Meanwhile, HBOMax stands to make a killing. That’s the equation facing not just WB but all movie studios going forward. A loss at the box office or recoupment via streaming and on demand. As I’ve mentioned in previous columns, the economics do make sense. As a refresher, understand that (roughly speaking) the split between theaters and studios for box office take is roughly 50/50. That $800 million mentioned above? WB would only get half of that, and most of that would go to earning back its production and ad budgets.

Compare this to Mulan. Disney made their own waves this year with their decision to release their $200 million live-action remake directly to Disney+ for a cost of $29.99. Estimates put Disney’s take at about $261 million, which doesn’t factor in money earned from new subscribers. That’s $261 million that Disney gets to keep for itself. Despite earning less money than Tenet, in terms of profit and loss, Mulan was the home run Tenet hoped to be.

Meanwhile, coastal critics decry WB’s move as a death knell for theaters. But you know what? Good. The rising cost of movie tickets increasingly put a night at the movies out of reach for many families—many more now, thanks to job loss and salary cuts—and the value has declined significantly. A night at the movies for a family of four would costs roughly $60 before you factor in concessions. The reality that so few in Hollywood or the National Association of Theater Owners are willing to face is that the much exalted theatrical experience is now a luxury item, and it’s one that comes with a level of service and hassle one might find at the DMV.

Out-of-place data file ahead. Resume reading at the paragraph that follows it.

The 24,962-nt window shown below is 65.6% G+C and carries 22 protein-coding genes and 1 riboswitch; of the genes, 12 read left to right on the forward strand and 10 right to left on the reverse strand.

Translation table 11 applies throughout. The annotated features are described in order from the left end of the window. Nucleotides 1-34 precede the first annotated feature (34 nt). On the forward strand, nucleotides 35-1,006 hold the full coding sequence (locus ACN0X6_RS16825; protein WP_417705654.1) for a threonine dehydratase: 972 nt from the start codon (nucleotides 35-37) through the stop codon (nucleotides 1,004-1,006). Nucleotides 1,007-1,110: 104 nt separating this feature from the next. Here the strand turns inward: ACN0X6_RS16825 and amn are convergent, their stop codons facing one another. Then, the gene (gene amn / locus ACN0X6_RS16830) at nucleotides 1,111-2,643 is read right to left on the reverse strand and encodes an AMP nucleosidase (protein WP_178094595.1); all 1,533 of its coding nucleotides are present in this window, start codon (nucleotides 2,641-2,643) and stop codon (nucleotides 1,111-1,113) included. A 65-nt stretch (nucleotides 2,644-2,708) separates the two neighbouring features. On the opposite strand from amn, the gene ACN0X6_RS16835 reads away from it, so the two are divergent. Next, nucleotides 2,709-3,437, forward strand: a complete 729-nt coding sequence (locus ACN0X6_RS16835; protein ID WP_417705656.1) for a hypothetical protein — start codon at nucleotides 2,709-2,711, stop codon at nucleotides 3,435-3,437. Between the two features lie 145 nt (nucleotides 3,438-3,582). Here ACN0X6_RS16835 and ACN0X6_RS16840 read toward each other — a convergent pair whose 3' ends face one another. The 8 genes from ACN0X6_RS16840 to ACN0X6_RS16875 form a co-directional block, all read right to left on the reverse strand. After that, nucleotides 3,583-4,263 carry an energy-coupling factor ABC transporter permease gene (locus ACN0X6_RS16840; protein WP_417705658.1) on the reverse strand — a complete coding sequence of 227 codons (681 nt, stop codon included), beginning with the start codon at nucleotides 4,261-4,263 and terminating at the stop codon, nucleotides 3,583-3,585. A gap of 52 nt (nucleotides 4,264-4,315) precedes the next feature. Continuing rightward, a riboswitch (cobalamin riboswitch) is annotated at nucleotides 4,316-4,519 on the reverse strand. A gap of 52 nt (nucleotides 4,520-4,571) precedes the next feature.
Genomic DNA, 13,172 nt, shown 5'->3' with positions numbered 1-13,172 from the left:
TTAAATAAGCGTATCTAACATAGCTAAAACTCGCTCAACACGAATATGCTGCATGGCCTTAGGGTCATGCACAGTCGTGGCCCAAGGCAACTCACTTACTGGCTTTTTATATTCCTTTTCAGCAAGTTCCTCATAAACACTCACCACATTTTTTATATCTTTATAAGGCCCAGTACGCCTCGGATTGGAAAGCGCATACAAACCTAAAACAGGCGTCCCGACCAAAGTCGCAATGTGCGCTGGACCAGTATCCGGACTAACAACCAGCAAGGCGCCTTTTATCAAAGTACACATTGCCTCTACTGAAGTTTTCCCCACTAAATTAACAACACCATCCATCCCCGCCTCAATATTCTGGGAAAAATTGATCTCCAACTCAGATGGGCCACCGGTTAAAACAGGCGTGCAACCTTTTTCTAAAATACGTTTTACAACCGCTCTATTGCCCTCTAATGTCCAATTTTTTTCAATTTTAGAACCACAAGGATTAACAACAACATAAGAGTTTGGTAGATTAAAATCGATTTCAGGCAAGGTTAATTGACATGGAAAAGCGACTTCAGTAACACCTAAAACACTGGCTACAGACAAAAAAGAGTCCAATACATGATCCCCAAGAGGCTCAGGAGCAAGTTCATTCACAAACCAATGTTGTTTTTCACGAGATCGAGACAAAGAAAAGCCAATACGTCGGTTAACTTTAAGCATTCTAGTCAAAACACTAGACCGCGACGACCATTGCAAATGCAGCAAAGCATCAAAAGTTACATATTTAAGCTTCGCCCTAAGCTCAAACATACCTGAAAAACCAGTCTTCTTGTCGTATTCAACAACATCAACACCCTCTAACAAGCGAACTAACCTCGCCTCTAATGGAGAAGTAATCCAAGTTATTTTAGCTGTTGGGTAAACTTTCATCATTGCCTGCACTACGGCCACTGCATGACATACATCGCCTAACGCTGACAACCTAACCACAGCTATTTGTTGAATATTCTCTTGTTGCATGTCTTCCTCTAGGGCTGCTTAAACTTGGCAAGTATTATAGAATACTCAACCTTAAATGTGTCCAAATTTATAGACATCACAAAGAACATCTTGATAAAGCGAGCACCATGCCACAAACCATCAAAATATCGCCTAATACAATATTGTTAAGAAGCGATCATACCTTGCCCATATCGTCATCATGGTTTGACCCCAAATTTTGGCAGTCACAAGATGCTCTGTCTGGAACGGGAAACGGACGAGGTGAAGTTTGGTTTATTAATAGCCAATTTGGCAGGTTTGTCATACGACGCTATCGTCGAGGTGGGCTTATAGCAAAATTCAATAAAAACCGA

This writing has been on the wall for years now. Every year brings disastrous news about the state of theaters as more and more people are choosing to forego the theater for the comforts of home. This might have been unfeasible even a decade ago, but with the increasingly lower costs for high definition televisions and surround sound systems, the truth is that theaters have less and less to offer most consumers.

COVID-19 might have sped this process up, but theaters were going to have to deal with this sooner or later, and WB’s move puts the conversation right at the forefront. Ironically, NATO might have been able to avoid this had they been willing to renegotiate the 90-day window—the deal between theaters and studios that gives theaters exclusive access to films for 90 days from their release. Instead, they dug in. Those tactics might have worked in the past, but the rise of streaming platforms has causes studios to, rightly, reexamine their options.

And given that HBOMax is a Warner Brothers product, the option looks pretty good. Not only does it set them up to at least make some money in 2021, it also opens up access to film that many people might not have had before. Someone who might have balked at the notion to spend upwards of $100 to take their family to see Wonder Woman 1984 can easily make the choice to spend $15 a month for access to some of the potential biggest films of next year.

And given the darkness that continues to cloud our immediate future, it’s a move I can only applaud. Maybe some kid in small town Texas will see Dune from his living room and fall in love with filmmaking. Perhaps a young girl will see Wonder Woman kicking ass and get into comics as a result. This is a decision that can only increase access to the world of film and cinema and while there’s no doubt that WB’s move is risky, given the state of the industry today, it’s a risk that carries with it the potential for a lot of reward.

So forgive me if I’m a bit less than understanding of Nolan’s plight. A millionaire, he remains a bit more insulated from the devastating socioeconomic effects caused by the COVID-19 pandemic than the rest of us, and he’s far more able to withstand the hardships facing so many of us these days. And also please do forgive my reticence to care about what the billionaire owners who comprise NATO think about their potential loss in market share. If the theater industry falls, I’ll be a little sad, no doubt, but at the end of the day that cause of death can only be listed as hubris.